Q: Did the score have an effect on the assignments you got after that?
Anne Nikitin: Yeah, absolutely. It was the big door-opener for me, and then also Bart Layton’s next film, AMERICAN ANIMALS, opened even more doors because that was more drama-based, and then suddenly I was getting calls to do more narrative-based series. So now I felt like I’d landed some wonderful commissions, and I embraced the doc world, and these dramas as well.
Q: What brought you in to FATE: THE WINX SAGA? I understand there was no need to connect this live-action series with the previous WINX CLUB animated series, musically-speaking?
Anne Nikitin: They’re very different beasts and although the live action concept is based on the animated series, it was for a completely different audience. I suppose the audience who watched WINX CLUB are now grown up and need something more adult, and so I wanted the score to also sound more adult and dark as well. There are a lot of moments of light and shade, but also plenty of moments of horror and dread and tension and magic, so it was trying to find a sound that felt otherworldly but could also be moving into the horror trope as well as offering some moments of comedy.
Q: How closely did you work with the show’s creator Brian Young and what did he have in mind for establishing the color and placement of the music?
Anne Nikitin: I worked very closely with Brian Young, in fact when he was in London before lock-down I would meet with him weekly. There was a team of us—the producer, the music supervisor, Brian, and I—and we went through the music quite intensely together. It was really a wonderful collaborative experience doing that. I just felt like I was part of the team right from the beginning; he brought me on board early in the process, while they were still shooting and just as they were about to start editing. So I had a lot of time to get creative and to try something that was not based on any guide music that they would have put in at that time, and Brian’s instructions were very clear but not restrictive, so it was really wonderful working with him. And then when lockdown happened and he went back to L.A. we had weekly music meetings for a long time all through COVID until the series was finished.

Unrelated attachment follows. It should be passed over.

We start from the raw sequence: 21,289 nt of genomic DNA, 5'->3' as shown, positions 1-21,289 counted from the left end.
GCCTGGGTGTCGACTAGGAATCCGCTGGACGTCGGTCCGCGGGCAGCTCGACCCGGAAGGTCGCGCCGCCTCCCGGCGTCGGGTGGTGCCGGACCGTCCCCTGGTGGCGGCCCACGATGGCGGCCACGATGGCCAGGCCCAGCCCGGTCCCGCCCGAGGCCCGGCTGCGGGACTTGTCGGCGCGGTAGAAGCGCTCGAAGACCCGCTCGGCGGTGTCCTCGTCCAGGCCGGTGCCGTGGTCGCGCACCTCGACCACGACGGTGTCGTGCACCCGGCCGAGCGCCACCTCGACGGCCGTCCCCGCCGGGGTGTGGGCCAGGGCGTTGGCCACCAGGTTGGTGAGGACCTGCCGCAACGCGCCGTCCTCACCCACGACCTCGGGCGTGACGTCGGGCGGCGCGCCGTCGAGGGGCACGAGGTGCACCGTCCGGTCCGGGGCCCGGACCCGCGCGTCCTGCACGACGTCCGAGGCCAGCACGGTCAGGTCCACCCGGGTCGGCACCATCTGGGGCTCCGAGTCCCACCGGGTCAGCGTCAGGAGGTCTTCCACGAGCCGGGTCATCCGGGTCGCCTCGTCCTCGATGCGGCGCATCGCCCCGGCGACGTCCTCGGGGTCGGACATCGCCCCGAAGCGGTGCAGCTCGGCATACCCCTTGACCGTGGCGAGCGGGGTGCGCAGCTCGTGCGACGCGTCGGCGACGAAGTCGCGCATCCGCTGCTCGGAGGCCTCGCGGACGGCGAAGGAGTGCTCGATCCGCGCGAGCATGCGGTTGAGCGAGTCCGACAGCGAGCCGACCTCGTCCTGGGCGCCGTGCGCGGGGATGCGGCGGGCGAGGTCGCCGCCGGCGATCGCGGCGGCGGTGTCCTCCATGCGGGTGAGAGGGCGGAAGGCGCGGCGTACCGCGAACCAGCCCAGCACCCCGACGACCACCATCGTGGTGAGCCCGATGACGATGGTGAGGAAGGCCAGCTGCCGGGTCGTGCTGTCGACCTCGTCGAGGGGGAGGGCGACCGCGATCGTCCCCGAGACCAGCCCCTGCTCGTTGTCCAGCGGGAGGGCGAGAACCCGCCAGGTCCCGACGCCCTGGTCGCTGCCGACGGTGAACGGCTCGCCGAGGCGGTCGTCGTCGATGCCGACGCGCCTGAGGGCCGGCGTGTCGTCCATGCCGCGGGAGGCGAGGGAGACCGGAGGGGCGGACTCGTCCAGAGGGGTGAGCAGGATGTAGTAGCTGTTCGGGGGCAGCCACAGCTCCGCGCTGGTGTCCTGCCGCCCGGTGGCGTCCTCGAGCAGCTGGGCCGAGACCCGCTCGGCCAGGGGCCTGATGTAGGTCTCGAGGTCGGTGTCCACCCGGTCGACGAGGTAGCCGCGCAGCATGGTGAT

Q: How would you describe your approach to delineating and contrasting the fantasy environments between the First World and the magical Otherworld?
Anne Nikitin: We didn’t actually go into contrasting the two. It was always based in magic. There are only a few moments where you’re going into the reality. I suppose it was a bit more edgy going back into the real world, I should say, a bit more sort of electronic, lots of synths used, but really it was sort of all bound together as one cohesive score, the two worlds. It was more about finding themes for the characters and their experiences, what they go through and how the main character, Bloom, grows as she learns to control her magic.
Q: Would you describe how you orchestrated the characters’ themes to identify their particular magical power?
Anne Nikitin: We wanted a theme for each fairy, which I believe is what was done in the animated series. Because they have these distinctive magical powers I wanted to focus on what their powers meant to me if I translated them through music. For Bloom, who is a fire fairy, I came up with a variety of themes for the different experiences she undertakes, and for her I mainly focused on harp, piano, strings, and big drums when she becomes more powerful. For Terra, the earth fairy, I used otherworldly vocals because I imagined how the plants she grows that sprout through magic might sound if we were to hear them. For Musa, whose the thought fairy, I had a friend build me a library from a bunch of prayer bowls that I’d bought a long time ago on my travels. And so I created textures for her using those prayer bowls. Aisha, the water fairy, has a harp motif with a quite watery feeling, and for Stella the light fairy I also used harps but in a more creepy way, because she’s always concocting something; and then I put some synths over her as well to inject a feeling of light; it’s a sort of magical light sound for her.